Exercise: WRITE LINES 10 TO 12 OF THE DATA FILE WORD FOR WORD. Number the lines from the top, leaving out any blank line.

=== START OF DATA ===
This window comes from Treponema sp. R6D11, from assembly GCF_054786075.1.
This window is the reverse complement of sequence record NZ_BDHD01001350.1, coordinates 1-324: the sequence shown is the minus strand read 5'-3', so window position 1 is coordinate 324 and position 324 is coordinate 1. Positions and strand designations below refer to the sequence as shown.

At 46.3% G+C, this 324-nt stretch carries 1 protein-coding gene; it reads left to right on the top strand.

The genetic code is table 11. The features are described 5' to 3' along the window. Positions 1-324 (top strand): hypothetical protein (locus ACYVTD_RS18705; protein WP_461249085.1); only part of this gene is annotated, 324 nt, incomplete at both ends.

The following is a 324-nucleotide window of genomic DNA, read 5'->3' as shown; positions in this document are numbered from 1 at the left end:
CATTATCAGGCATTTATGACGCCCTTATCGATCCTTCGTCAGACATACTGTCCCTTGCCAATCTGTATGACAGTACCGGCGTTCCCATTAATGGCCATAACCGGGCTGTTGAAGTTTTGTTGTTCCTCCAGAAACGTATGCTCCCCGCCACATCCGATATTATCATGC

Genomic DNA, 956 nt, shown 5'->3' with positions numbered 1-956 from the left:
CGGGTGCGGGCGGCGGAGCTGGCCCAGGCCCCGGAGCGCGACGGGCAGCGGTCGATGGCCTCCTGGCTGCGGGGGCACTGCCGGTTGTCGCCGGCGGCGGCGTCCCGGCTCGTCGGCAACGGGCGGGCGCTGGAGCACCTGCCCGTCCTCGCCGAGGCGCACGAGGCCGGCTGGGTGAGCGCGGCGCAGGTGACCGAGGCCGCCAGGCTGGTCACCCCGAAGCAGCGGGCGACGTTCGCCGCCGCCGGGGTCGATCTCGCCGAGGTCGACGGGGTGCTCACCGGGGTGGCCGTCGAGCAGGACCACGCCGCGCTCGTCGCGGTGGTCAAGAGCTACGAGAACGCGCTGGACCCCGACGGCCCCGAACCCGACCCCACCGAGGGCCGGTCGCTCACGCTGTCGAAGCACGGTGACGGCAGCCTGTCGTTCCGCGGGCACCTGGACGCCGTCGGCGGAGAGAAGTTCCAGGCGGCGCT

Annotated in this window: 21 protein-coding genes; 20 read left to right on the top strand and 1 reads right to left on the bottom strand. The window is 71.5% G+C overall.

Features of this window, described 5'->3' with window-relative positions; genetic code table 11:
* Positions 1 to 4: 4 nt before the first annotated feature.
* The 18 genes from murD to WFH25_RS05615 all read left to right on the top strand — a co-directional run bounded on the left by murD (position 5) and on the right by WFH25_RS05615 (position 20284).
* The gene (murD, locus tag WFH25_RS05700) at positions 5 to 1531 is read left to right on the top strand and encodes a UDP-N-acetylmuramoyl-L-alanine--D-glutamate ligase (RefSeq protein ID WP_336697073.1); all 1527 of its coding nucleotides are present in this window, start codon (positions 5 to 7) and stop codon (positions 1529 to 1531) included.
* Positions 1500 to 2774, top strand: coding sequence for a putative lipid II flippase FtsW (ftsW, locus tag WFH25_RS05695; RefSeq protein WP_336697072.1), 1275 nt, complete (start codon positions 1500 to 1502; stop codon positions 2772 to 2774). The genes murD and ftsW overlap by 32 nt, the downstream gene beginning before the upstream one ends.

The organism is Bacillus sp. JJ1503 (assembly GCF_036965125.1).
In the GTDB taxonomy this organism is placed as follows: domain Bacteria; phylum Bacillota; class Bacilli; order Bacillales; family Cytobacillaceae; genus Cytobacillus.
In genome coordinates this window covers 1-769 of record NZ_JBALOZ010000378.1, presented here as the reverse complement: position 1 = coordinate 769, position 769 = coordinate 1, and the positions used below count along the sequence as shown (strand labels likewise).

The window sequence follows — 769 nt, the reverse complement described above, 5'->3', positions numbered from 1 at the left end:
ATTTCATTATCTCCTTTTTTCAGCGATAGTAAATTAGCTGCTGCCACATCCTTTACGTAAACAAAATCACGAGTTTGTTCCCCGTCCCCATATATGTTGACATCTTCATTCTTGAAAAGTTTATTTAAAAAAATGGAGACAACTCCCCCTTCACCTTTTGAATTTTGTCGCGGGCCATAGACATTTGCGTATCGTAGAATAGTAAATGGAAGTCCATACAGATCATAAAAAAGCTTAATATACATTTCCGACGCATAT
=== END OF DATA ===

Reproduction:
Features of this window, described 5'->3' with window-relative positions; genetic code table 11:
* Positions 1 to 4: 4 nt before the first annotated feature.
* The 18 genes from murD to WFH25_RS05615 all read left to right on the top strand — a co-directional run bounded on the left by murD (position 5) and on the right by WFH25_RS05615 (position 20284).